What is yoga? The origin of the word comes from the ancient Sanskrit 'yug ' which means to 'merge with' to 'be in union with'. This implies a relationship; the individual merging with the cosmos. It is a state of perfecting oneself on all levels to be in union with ultimate Truth. It is a spiritual practice that tames the body, the mind, the ego and the emotions in order to reach higher levels of consciousness. There are many kinds of yoga and many approaches to yoga, but the goal is essential and the same.
What is qi gong? It is a Chinese term that loosely translates as 'energy work', 'qi' being energy and 'gong' being 'skillfulness'. The term is relatively modern, emerging in the 20th century, but the practice stem back to early history, with references found in Daoist China in the 6th century BC. It is a movement and attitude system for good health and strength by allowing the flow of energy through the body and around the body to be unobstructed.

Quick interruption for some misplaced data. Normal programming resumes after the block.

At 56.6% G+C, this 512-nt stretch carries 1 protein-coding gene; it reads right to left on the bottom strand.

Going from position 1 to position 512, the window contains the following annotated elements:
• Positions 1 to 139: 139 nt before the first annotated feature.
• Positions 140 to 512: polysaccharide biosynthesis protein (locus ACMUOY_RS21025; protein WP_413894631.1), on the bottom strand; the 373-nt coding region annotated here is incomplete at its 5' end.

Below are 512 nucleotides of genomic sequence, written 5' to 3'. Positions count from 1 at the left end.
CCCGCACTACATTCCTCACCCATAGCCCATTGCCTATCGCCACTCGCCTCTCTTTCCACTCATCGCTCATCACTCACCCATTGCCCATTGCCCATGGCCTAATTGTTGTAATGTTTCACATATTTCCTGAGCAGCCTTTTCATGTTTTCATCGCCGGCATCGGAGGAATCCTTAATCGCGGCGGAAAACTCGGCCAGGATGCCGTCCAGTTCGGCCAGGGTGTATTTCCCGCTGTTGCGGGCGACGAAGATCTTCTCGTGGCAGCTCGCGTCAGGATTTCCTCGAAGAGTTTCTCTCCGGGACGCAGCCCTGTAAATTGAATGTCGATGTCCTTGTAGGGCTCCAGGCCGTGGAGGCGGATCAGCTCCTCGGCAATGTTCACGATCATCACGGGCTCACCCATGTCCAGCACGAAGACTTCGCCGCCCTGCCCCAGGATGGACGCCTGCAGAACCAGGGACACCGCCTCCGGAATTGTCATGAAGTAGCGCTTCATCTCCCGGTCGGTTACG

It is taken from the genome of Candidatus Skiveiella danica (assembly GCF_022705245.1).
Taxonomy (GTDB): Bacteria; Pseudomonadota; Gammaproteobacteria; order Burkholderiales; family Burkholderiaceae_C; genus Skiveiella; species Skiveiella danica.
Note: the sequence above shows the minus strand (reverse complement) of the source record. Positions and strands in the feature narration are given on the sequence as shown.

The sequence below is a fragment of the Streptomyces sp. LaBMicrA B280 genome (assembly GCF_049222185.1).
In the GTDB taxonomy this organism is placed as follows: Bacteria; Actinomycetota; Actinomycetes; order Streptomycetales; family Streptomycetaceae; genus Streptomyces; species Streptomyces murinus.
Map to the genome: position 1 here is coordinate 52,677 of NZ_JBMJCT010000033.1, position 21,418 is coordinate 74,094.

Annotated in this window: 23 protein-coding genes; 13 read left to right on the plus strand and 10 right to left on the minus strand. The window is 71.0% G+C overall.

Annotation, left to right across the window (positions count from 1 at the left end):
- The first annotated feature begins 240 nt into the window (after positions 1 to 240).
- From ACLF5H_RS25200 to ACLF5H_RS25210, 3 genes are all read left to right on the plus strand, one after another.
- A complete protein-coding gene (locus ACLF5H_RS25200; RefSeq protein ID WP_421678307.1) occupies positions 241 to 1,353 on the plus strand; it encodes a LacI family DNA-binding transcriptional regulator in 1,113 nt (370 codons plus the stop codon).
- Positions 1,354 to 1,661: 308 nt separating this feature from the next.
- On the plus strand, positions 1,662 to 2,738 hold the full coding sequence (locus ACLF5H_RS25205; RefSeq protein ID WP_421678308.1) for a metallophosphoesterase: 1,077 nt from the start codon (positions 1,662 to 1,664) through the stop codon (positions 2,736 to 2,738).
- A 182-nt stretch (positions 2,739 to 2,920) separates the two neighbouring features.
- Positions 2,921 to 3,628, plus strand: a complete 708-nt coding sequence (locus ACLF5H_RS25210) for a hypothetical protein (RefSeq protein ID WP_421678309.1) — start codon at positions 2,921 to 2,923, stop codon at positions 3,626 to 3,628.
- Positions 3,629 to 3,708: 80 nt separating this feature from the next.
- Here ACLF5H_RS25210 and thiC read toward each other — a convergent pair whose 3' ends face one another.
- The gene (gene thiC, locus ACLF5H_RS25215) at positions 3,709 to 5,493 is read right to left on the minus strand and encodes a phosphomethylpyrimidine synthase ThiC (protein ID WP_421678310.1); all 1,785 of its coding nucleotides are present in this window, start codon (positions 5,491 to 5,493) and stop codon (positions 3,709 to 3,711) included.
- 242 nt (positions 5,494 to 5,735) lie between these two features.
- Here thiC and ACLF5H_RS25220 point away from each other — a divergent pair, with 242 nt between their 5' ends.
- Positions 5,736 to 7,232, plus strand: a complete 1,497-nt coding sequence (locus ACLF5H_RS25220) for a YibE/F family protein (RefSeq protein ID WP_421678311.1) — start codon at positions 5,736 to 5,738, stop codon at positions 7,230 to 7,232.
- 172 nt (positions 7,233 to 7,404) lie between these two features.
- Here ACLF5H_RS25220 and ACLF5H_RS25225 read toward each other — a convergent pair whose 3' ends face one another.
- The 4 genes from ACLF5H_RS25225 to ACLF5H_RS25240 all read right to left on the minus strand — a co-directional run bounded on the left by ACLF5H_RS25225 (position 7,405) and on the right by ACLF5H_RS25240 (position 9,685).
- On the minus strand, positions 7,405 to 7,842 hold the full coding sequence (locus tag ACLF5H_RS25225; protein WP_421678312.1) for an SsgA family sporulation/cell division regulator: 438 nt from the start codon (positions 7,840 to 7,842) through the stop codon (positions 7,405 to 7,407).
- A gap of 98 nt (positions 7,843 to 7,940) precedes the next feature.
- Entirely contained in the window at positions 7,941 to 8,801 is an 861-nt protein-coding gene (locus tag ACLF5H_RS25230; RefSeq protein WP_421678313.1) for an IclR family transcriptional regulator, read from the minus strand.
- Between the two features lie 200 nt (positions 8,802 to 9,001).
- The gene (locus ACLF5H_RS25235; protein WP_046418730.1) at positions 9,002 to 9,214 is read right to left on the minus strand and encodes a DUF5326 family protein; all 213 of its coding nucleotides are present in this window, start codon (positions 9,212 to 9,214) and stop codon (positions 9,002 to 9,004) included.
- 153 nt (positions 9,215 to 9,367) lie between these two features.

What is trauma healing? Trauma is a normal part of life, there is no such thing as living a life without some kind of pain, stress, shock or traumatic experience. The intensity of these, of course, varies, as does the capacity to deal with them. That a healthy mind is cultivated when a healthy body is cultivated too, is an ancient wisdom found across all cultures. Old ways of speaking often reveal the interconnectedness of body and mind. And there's the saying 'Time heals all wounds.' Some truth is there, depending on what we've done with that time, what perspectives have we gained, lessons learned, wrongs forgiven, or not. Recognizing that our relationship to trauma is an evolving one in each of our lifetimes, and that we do not need to have trauma define who we are, is important. Traumatic experiences disrupt our sense of health and wellbeing. In pre-modern cultures, collective rituals of dance, song, herbal medicine and prayer were called upon to help release disruptive energies and heal wounds. In modern times, psychotherapists have recognized the effects of the subconscious on human behaviour and have pinpointed 'talk therapy' as a way of airing out what's been repressed and hidden, in the confidential space of therapy. The importance of engaging the body as part of achieving good therapeutic results for mental health were recognized by Eugene T. Gendlin's book Focusing (1978) who describes to psychotherapist how to elicit body awareness as a source of self-knowing and self-healing for their clients. Dr. Peter Levine's approach, Somatic Experiencing, first described in his book, Waking the Tiger (1997), addresses specifically the importance of body awareness for releasing trauma and reclaiming resilience. Dr. Bessel van der Kolk shows, in The Body Keeps The Score (2014), the wide range of therapeutic approaches that bring in body awareness for healing trauma.